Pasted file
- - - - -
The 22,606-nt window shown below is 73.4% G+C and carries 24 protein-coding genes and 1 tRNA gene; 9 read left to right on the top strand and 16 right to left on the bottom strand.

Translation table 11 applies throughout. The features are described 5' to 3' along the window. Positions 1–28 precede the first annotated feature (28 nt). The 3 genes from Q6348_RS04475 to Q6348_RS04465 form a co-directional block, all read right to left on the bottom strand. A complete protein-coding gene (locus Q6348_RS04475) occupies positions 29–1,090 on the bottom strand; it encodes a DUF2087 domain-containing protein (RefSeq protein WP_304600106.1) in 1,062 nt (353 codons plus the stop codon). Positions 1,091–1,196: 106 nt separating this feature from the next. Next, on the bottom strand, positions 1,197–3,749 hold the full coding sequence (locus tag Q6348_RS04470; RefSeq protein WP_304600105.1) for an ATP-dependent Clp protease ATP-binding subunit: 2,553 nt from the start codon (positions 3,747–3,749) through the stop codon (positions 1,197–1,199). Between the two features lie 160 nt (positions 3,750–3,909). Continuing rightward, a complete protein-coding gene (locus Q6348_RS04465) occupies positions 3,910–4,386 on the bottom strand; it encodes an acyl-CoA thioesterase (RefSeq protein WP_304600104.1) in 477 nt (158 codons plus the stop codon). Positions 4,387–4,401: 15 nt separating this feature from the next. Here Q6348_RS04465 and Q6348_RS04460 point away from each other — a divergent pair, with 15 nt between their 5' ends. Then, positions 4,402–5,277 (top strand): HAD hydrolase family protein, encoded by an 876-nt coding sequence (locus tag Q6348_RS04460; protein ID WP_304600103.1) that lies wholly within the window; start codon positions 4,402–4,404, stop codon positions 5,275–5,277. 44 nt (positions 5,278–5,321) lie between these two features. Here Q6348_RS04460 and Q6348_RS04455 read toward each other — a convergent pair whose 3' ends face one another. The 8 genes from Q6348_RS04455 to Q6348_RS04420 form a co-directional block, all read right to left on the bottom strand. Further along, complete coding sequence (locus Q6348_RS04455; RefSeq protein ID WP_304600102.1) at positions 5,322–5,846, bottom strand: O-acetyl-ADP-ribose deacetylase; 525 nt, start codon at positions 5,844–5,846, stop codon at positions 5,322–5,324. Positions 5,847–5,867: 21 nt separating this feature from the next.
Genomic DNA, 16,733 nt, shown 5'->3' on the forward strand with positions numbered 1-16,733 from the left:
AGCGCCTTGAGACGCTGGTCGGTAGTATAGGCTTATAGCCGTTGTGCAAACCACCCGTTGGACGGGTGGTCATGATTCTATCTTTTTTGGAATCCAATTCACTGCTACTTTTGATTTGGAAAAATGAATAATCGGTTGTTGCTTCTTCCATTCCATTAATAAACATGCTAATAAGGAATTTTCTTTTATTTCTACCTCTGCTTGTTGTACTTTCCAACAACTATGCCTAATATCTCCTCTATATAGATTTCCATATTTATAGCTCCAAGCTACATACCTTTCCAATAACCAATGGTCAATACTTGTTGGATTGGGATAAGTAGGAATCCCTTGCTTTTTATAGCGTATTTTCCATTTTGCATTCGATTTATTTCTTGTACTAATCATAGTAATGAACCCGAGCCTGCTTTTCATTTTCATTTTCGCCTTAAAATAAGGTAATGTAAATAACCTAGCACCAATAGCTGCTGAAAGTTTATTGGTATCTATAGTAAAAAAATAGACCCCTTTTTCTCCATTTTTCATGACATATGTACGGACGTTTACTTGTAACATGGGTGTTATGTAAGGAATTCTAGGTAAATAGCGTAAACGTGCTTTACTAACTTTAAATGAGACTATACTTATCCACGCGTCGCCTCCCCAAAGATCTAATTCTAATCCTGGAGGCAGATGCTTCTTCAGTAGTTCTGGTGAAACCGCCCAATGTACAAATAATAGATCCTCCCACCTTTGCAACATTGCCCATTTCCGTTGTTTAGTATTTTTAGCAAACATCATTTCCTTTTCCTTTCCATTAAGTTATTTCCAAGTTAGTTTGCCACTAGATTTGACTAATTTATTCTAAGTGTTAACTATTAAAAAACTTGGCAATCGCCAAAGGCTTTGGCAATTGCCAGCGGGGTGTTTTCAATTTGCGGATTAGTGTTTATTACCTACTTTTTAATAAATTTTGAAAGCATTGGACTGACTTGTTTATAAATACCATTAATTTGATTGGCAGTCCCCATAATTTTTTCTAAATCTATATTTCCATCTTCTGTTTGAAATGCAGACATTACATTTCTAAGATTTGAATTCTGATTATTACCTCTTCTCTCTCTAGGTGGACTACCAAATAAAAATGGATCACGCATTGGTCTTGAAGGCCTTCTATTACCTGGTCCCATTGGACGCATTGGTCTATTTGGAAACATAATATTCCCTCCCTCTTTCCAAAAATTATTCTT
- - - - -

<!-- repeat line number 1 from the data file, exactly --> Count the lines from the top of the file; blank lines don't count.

The 22,606-nt window shown below is 73.4% G+C and carries 24 protein-coding genes and 1 tRNA gene; 9 read left to right on the top strand and 16 right to left on the bottom strand.